The State Highway Signs Quiz
Most people, when they’re giving directions, describe all highways with the uncomplicated prefix “Route” (pronounced as root or rawte, according to taste). Take Route 85 for a few miles, then merge on Route 151, then south on Route 16. As a kid who loved atlases, though, I’ve always taken a geeky interest in the different highway-numbering systems which characterize our federal system. There are the unmistakeable blue-and-red shields of the Interstate Highways, and the sherrif’s-badge shields of the U. S. Highway System. National Forests have their own shield system, as do Indian reservations.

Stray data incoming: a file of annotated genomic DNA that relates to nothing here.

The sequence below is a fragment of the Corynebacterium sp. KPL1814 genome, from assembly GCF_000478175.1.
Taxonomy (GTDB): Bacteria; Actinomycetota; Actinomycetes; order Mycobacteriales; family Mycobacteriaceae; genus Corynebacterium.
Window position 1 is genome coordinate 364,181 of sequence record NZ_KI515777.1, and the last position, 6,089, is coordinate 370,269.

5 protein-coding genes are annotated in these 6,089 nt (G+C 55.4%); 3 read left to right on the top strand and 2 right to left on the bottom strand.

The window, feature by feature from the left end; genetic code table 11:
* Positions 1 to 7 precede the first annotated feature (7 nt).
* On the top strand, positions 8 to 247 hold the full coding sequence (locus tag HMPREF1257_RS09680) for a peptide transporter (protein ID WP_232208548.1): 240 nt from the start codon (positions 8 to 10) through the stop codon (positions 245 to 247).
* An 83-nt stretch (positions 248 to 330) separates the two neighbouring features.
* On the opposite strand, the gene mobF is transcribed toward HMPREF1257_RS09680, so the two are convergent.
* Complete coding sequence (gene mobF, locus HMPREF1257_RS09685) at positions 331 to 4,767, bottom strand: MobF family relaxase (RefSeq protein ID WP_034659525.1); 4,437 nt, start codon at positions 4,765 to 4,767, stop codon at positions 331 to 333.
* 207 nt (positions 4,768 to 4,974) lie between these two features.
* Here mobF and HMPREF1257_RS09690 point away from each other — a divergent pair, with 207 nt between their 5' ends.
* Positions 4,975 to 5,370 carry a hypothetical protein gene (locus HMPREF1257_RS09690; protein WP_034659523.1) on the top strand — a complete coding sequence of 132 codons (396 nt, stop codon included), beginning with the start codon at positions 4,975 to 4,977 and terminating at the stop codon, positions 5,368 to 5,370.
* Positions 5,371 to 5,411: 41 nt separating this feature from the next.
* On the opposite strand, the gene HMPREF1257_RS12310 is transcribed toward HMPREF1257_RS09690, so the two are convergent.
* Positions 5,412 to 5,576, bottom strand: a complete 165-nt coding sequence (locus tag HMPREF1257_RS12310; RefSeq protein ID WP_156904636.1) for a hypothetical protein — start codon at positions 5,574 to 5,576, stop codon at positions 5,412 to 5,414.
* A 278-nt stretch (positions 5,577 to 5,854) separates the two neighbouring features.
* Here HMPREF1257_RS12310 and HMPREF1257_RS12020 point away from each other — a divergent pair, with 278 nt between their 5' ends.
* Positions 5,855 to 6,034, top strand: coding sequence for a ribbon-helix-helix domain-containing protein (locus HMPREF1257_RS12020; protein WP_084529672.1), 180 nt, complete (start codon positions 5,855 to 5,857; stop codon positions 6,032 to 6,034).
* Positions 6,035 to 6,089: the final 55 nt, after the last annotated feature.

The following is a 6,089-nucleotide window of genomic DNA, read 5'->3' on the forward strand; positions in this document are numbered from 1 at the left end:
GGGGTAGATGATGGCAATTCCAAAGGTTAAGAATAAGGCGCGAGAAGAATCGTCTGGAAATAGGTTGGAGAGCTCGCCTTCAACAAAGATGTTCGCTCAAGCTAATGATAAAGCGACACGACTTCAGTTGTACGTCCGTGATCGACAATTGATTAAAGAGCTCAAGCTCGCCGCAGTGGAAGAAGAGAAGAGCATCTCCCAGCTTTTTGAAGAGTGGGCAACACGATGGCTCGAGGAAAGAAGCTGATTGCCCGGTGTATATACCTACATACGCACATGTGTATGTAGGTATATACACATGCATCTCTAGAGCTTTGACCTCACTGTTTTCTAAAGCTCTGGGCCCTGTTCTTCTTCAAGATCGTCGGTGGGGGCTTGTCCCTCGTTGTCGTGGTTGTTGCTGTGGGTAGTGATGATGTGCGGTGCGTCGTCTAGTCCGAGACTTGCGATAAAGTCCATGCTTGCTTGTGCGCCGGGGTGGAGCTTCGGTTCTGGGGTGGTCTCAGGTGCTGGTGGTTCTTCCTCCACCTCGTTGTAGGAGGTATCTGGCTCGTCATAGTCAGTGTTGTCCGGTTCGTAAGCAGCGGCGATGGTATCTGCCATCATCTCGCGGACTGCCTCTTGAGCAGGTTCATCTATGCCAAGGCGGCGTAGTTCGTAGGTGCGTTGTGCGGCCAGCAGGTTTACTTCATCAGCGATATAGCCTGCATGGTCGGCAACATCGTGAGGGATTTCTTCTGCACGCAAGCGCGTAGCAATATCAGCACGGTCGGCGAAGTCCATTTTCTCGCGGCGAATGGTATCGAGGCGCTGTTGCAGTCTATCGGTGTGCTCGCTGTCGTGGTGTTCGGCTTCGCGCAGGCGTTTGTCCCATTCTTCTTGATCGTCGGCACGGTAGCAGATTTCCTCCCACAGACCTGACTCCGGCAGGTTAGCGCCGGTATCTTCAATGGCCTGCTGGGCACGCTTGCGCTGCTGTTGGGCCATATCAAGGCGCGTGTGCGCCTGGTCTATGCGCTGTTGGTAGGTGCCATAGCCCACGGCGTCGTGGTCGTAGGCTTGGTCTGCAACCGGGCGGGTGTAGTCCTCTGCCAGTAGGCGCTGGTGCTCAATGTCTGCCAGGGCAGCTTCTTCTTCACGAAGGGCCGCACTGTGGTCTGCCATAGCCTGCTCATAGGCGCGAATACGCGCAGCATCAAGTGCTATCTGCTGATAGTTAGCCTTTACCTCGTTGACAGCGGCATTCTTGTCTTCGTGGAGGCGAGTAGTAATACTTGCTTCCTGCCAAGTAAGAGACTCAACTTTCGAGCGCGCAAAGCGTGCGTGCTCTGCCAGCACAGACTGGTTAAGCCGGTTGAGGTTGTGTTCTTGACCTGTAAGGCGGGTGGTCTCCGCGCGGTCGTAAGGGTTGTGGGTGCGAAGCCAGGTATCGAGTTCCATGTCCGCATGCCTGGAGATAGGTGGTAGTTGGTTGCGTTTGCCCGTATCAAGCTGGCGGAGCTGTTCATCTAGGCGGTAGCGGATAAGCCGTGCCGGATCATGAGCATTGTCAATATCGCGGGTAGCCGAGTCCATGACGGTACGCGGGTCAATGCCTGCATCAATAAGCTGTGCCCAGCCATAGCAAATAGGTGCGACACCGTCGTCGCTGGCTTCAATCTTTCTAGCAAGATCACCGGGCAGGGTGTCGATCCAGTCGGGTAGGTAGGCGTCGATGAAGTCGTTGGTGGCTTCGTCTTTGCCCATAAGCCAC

But because the majority of the nation’s highway network is managed by the states, we also have a wonderful patchwork of state, county, and local highway designations. A handful of states—including many of the earliest to number their roads—copped out with rather boring square or circular signs. Many of the others, however, realized that highway signs (like license plates) were an ordinary but ubiquitous part of the cultural landscape—perfect places to flaunt a bit of state pride. So they came up with a hodgepodge of unique shields, each of which must meet two standards: a simple enough shape for speeding motorists to recognize, and a unique enough symbol to represent the state.
If you’ve driven through the country, you’ve seen many of them before—they’ve imprinted themselves on the back of your brain hundreds, or perhaps thousands, of times. But can you remember them? land that i live challenges you to test your memory in our new State Highway Signs Quiz! (Make sure your volume is on if you enjoy FUN.)